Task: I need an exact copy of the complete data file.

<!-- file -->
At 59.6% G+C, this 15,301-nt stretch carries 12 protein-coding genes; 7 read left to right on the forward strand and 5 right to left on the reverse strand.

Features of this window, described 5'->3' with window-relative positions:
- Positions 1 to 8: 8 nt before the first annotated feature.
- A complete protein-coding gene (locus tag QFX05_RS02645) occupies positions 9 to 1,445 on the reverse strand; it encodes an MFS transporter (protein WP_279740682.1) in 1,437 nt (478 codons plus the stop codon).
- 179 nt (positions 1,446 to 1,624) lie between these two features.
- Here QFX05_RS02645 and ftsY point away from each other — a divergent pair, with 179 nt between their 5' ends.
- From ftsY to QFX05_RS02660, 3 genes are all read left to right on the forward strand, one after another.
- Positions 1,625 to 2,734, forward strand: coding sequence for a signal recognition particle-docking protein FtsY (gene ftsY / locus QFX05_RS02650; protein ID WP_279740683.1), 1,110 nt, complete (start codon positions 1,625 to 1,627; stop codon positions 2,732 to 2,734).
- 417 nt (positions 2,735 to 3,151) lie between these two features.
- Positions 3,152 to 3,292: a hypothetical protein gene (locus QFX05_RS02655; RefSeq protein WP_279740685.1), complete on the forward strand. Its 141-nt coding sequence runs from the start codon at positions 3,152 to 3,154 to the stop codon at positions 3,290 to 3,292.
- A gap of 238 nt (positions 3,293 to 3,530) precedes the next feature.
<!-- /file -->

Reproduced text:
At 59.6% G+C, this 15,301-nt stretch carries 12 protein-coding genes; 7 read left to right on the forward strand and 5 right to left on the reverse strand.

Features of this window, described 5'->3' with window-relative positions:
- Positions 1 to 8: 8 nt before the first annotated feature.
- A complete protein-coding gene (locus tag QFX05_RS02645) occupies positions 9 to 1,445 on the reverse strand; it encodes an MFS transporter (protein WP_279740682.1) in 1,437 nt (478 codons plus the stop codon).
- 179 nt (positions 1,446 to 1,624) lie between these two features.
- Here QFX05_RS02645 and ftsY point away from each other — a divergent pair, with 179 nt between their 5' ends.
- From ftsY to QFX05_RS02660, 3 genes are all read left to right on the forward strand, one after another.
- Positions 1,625 to 2,734, forward strand: coding sequence for a signal recognition particle-docking protein FtsY (gene ftsY / locus QFX05_RS02650; protein ID WP_279740683.1), 1,110 nt, complete (start codon positions 1,625 to 1,627; stop codon positions 2,732 to 2,734).
- 417 nt (positions 2,735 to 3,151) lie between these two features.
- Positions 3,152 to 3,292: a hypothetical protein gene (locus QFX05_RS02655; RefSeq protein WP_279740685.1), complete on the forward strand. Its 141-nt coding sequence runs from the start codon at positions 3,152 to 3,154 to the stop codon at positions 3,290 to 3,292.
- A gap of 238 nt (positions 3,293 to 3,530) precedes the next feature.